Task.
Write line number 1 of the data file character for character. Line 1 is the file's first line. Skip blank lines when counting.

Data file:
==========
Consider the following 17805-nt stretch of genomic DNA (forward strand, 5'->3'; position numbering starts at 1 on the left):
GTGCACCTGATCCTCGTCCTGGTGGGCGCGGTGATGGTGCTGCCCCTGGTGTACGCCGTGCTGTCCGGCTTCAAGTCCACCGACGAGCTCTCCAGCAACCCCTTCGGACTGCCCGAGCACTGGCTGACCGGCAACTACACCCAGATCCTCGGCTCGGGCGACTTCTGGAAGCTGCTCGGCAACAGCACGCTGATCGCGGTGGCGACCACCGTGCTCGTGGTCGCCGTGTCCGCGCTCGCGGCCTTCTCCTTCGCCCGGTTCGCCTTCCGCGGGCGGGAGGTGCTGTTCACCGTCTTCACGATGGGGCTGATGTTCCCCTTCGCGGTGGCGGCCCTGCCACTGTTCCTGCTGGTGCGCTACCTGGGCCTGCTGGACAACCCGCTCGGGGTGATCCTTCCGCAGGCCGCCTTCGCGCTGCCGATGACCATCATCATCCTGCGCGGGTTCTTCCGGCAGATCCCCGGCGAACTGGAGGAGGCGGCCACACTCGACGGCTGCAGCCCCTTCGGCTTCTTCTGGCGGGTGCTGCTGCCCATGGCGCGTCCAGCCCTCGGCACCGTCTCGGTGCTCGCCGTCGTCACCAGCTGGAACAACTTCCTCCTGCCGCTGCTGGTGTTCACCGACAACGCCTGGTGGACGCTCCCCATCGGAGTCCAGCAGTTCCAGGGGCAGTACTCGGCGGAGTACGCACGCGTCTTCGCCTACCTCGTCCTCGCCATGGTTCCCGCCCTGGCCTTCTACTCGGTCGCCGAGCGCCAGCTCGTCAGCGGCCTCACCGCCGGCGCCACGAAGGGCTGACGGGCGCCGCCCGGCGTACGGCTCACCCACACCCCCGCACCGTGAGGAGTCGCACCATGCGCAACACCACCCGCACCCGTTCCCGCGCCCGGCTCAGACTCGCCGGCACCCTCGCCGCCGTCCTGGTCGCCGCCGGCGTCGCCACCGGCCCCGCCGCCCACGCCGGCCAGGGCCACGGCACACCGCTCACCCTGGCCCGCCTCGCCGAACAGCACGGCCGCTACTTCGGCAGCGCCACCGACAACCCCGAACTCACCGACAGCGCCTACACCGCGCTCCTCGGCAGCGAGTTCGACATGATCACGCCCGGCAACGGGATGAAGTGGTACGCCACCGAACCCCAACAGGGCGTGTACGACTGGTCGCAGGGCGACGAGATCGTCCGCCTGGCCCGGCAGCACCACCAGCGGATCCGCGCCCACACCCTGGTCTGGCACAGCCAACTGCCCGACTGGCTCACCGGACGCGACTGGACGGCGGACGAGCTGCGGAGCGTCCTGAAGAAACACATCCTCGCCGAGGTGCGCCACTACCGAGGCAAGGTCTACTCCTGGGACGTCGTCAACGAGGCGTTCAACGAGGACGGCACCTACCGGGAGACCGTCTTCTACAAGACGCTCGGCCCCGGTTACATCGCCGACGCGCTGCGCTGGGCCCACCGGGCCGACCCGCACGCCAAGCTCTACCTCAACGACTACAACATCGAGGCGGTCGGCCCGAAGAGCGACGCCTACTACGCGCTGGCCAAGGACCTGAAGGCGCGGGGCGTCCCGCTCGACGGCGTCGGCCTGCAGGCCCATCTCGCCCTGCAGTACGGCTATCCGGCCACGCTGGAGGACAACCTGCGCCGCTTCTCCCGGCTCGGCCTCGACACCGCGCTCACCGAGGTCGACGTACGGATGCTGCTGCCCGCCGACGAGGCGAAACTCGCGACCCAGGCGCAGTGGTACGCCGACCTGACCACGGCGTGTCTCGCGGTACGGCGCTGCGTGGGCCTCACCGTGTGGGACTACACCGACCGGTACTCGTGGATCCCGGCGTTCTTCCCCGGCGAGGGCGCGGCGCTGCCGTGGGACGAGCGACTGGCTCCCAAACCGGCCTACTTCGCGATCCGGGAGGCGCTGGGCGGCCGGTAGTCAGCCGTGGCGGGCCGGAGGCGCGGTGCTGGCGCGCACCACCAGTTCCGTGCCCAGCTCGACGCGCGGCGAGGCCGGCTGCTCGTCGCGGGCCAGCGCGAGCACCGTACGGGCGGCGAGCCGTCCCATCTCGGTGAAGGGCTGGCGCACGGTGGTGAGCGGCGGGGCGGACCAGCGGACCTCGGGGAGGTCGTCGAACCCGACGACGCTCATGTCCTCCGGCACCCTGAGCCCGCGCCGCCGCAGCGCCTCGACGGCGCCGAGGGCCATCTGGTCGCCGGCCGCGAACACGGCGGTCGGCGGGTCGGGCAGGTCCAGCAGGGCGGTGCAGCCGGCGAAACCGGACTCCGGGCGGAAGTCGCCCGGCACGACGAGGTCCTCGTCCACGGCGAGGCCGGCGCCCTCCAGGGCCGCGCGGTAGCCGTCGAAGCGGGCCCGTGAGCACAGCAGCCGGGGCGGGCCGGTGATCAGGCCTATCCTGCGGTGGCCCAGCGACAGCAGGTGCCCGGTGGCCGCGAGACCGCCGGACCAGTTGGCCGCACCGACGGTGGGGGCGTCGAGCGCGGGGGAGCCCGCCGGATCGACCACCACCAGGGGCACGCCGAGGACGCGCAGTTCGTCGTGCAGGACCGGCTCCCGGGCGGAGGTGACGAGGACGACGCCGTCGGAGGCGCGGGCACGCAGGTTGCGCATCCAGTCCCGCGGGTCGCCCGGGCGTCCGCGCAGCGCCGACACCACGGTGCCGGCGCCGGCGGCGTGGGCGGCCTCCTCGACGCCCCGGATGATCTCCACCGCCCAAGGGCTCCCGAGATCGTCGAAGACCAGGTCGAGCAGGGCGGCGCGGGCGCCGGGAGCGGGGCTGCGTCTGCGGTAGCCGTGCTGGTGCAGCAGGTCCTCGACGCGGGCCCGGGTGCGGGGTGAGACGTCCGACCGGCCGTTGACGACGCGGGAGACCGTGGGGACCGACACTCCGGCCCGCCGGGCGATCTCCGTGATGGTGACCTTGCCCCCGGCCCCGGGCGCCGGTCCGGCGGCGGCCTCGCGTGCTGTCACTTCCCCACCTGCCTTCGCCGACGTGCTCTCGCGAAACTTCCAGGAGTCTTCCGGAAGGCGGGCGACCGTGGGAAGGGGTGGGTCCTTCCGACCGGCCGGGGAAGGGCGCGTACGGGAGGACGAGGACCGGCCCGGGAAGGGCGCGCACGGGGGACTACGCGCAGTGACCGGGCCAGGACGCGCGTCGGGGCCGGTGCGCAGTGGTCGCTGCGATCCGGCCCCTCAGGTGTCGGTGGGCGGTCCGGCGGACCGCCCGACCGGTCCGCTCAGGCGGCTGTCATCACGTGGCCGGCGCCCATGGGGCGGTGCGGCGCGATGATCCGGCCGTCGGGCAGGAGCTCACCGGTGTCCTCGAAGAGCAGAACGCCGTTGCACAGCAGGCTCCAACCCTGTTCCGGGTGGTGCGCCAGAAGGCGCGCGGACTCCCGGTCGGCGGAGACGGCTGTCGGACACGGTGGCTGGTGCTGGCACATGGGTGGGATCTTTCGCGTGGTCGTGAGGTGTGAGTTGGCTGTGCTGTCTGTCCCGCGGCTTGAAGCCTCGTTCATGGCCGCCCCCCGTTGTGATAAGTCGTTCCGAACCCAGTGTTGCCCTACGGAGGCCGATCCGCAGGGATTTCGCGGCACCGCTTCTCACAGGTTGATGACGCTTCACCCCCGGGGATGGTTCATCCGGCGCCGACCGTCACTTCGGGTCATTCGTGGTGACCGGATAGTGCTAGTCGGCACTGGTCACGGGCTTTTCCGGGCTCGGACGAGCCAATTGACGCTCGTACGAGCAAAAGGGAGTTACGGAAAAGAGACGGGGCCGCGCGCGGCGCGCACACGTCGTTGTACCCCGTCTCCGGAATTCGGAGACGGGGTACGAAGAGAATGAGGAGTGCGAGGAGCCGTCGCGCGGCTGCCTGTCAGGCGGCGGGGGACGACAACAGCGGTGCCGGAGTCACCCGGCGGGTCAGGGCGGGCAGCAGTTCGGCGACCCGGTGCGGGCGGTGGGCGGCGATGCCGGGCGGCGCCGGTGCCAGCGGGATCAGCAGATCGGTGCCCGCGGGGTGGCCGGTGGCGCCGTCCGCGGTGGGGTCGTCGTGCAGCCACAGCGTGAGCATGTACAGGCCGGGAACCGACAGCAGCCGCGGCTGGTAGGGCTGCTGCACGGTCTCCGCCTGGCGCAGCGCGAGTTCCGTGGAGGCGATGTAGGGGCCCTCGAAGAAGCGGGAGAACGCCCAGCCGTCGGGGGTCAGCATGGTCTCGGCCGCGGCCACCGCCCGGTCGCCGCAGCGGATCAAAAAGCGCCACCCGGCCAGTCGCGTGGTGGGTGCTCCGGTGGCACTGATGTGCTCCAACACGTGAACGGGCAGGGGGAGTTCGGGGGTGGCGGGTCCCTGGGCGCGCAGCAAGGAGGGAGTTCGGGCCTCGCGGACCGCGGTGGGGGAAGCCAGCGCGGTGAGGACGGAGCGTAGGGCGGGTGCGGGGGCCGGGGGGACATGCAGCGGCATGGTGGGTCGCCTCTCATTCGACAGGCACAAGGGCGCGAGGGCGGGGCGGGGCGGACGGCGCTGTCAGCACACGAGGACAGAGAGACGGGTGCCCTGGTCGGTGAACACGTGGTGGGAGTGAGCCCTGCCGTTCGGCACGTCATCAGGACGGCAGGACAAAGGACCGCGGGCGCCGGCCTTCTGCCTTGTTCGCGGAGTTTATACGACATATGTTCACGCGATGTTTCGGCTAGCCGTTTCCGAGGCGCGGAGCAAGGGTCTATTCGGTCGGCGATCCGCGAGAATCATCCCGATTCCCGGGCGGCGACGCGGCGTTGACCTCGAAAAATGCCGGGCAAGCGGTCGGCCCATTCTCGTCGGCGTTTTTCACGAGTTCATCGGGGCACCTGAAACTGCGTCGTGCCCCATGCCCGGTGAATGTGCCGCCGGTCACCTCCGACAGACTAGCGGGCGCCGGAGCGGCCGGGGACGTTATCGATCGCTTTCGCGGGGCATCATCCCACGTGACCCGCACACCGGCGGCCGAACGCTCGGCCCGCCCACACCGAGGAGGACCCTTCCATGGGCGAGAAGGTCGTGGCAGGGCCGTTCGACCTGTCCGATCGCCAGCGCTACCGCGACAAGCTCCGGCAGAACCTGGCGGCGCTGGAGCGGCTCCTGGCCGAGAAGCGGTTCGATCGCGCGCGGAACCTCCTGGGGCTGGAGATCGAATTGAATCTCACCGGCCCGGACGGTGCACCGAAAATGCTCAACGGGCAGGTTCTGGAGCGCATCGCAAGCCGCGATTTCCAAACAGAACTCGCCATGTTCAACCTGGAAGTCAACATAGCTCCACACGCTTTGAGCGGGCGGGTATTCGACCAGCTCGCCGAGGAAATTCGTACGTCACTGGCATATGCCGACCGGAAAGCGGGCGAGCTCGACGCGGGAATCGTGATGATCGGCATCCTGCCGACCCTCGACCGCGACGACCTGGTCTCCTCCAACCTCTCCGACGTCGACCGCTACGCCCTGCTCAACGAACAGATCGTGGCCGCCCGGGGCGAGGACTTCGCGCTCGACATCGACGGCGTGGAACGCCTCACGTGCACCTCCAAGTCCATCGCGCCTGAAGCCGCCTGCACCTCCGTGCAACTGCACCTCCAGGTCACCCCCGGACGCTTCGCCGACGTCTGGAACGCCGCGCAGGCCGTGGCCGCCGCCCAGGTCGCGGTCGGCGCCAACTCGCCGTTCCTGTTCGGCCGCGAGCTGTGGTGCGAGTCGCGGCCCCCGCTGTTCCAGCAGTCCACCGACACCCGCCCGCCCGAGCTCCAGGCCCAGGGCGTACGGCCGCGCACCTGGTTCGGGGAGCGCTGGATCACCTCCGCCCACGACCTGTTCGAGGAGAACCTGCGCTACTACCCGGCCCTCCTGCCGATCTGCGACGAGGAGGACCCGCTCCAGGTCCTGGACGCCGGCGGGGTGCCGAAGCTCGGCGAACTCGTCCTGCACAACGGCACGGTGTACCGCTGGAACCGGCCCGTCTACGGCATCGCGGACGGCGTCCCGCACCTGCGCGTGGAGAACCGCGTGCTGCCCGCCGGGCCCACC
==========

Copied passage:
Consider the following 17805-nt stretch of genomic DNA (forward strand, 5'->3'; position numbering starts at 1 on the left):